Gulo Brand Manager John Murphy Interviews Gulo Ambassador Nina ‘Machina’
As a female in the sport, how do you see the sport progressing as far as support for female cyclists?
Now at almost all of the races that I attend, whether they are mountain bike marathons or gravel grinders, they have equal payout for men and women. This is a basic but great step in the right direction to encourage more women to race. At the Gravel Battle of Sumter Forest just yesterday, the pro women’s field was almost as big as that of the pro men’s. Bike companies like Pivot Cycles are increasing their support for female cyclists by putting together equally as strong women’s teams. Pivot also recently launched their collaboration with Wild Rye: a mountain bike apparel brand that is designed for all women-identifying riders. I see support for female cyclists progressing in a great way.
Do you train with other women? Or men? Or alone? What’s your preference?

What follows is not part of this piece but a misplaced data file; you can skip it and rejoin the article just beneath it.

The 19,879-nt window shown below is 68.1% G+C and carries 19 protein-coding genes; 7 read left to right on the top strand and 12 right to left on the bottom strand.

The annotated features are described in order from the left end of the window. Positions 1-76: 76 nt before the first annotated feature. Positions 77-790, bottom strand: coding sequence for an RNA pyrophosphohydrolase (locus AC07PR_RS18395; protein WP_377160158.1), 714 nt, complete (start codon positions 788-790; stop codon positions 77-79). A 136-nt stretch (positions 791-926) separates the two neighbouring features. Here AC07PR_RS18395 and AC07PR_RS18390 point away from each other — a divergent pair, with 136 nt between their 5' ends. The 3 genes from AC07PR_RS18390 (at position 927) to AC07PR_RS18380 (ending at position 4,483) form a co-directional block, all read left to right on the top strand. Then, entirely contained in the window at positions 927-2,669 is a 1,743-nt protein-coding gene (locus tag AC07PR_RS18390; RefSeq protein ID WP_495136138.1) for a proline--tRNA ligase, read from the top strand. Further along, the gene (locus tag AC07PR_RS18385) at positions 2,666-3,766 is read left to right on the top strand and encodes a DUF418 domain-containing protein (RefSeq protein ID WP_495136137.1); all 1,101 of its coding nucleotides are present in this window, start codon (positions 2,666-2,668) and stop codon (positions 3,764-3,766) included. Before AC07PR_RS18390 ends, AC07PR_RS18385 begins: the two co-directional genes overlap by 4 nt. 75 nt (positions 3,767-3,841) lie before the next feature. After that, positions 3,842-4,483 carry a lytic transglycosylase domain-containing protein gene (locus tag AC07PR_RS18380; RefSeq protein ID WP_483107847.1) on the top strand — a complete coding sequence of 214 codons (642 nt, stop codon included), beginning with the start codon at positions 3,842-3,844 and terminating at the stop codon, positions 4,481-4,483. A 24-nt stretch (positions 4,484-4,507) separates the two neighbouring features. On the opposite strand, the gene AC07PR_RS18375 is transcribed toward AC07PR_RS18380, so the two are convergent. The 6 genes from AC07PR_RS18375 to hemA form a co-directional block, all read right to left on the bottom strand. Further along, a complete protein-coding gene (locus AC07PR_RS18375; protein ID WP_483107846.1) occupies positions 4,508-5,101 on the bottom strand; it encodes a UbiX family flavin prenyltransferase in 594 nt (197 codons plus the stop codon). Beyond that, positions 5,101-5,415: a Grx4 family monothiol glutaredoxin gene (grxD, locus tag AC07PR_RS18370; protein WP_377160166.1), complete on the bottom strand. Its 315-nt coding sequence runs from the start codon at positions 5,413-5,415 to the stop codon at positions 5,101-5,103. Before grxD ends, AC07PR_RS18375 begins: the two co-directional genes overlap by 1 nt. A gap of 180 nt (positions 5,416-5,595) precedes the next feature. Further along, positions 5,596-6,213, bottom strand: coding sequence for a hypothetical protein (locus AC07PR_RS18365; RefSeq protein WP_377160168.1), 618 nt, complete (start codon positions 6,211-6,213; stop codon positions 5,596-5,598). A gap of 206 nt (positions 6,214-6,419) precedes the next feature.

Growing up back at home I would train by myself during the week, and my dad and I would drive to parks to ride on the weekend. I never really had other women with whom I could regularly train with until I came to Brevard. Once I came to school, I met my roommate, Carmen Chirino Hulsund, who was recruited for the Brevard College cycling team all the way from the Canary Islands, Spain. She and I were great training partners from the get-go. It was also awesome to have someone that I could explore the vast network of trails with that Pisgah National Forest has to offer.
Have you ever raced gravel before?
My first gravel race was The Dirt Diggler Gravel Grinder at REEB Ranch last September. As it was both our first gravel race, Carmen and I decided to race it together. Our fitness and skills matched up really well and we pushed each other to keep pedaling. It was really motivating to have her by my side and we crossed the finish line holding our hands up in the air! I’m looking forward to doing more gravel races this season!
How do you see gravel as a growing discipline in the sport?
A relatively new sport that combines the thrilling speed that road cycling has to offer with the adventurous nature of mountain biking, gravel riding is winning the hearts of more and more cyclists, as it did mine, and it is here to stay. Brevard is such an ideal location for gravel riding, being nestled in between the Pisgah National Forest and DuPont State Forest which offer premier training on hundreds of miles of gravel, dirt, single-track and maintenance roads.
How did you discover bike riding?